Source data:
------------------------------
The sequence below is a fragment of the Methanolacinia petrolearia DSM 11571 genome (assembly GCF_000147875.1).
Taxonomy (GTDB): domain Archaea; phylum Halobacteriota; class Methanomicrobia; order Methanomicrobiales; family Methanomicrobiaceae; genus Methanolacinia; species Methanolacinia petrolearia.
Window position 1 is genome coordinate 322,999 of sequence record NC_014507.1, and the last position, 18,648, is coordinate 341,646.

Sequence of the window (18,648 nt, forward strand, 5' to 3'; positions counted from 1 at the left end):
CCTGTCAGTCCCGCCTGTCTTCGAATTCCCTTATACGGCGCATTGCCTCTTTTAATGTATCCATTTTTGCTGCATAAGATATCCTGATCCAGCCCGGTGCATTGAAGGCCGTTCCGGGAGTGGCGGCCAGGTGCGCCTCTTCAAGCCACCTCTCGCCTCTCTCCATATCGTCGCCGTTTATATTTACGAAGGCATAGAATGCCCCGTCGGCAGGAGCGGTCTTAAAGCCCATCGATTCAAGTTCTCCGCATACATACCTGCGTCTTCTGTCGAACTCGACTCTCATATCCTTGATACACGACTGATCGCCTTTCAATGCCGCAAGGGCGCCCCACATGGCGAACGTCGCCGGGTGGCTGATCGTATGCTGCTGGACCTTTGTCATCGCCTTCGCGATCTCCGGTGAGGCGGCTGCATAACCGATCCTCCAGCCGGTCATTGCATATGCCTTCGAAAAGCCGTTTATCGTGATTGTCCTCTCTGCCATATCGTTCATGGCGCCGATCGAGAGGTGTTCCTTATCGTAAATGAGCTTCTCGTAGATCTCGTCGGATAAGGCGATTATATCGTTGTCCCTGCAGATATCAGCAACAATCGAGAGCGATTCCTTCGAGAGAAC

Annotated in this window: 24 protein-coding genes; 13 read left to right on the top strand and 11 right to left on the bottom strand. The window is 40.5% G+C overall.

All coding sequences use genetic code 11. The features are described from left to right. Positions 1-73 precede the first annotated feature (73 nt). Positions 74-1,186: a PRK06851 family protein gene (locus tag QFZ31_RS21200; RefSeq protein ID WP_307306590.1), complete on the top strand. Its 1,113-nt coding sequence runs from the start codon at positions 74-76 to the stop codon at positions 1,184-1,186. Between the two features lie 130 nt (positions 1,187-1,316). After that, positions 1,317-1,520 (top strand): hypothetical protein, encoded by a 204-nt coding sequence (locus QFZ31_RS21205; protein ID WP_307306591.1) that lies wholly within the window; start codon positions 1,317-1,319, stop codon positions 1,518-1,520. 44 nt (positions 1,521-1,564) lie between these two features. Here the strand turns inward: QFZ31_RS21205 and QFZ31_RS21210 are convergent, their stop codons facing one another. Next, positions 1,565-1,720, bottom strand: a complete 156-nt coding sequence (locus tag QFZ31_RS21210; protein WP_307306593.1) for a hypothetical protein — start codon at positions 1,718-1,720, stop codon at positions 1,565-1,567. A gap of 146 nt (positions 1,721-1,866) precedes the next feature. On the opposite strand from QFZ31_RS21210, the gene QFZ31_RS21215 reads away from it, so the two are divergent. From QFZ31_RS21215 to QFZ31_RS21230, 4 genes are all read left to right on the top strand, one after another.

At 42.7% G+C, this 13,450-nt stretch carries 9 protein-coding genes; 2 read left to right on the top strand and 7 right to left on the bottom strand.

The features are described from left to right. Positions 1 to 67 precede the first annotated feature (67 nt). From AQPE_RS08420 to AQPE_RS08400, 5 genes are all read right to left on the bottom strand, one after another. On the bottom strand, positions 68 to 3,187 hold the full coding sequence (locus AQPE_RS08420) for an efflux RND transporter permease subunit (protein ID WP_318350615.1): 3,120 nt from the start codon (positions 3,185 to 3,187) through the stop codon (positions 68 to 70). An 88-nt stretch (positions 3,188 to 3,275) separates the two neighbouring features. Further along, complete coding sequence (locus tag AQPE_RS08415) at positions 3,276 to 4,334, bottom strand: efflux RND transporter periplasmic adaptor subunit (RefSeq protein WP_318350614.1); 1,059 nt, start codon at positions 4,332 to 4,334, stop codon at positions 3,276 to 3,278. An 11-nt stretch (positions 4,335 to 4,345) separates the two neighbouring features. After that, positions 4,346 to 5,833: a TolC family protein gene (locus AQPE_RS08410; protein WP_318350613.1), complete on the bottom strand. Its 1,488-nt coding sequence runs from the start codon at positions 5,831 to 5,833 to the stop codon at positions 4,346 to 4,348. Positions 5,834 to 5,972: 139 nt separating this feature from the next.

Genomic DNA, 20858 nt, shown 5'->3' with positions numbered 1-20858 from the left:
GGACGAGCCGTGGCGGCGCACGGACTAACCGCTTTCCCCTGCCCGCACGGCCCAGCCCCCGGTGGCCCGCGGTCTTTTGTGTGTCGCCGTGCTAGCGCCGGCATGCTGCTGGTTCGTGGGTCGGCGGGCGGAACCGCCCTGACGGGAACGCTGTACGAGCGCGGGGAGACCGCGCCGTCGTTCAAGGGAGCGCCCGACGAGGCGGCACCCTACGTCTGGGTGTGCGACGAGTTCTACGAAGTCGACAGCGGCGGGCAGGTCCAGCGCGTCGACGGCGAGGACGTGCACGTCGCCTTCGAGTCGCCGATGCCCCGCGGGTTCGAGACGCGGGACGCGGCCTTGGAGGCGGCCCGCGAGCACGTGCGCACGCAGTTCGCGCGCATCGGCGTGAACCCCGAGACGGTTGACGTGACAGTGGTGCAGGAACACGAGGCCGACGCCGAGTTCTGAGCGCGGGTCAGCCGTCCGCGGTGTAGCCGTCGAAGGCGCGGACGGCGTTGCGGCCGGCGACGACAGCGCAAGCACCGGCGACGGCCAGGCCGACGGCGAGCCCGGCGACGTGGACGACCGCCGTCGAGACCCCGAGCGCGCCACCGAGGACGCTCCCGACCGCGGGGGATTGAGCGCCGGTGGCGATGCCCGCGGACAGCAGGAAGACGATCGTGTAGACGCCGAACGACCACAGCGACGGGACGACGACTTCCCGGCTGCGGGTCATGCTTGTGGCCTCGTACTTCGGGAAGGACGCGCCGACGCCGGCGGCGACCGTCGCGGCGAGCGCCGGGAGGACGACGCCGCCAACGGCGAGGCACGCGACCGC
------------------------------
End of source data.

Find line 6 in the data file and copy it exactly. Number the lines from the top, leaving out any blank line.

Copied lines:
Annotated in this window: 24 protein-coding genes; 13 read left to right on the top strand and 11 right to left on the bottom strand. The window is 40.5% G+C overall.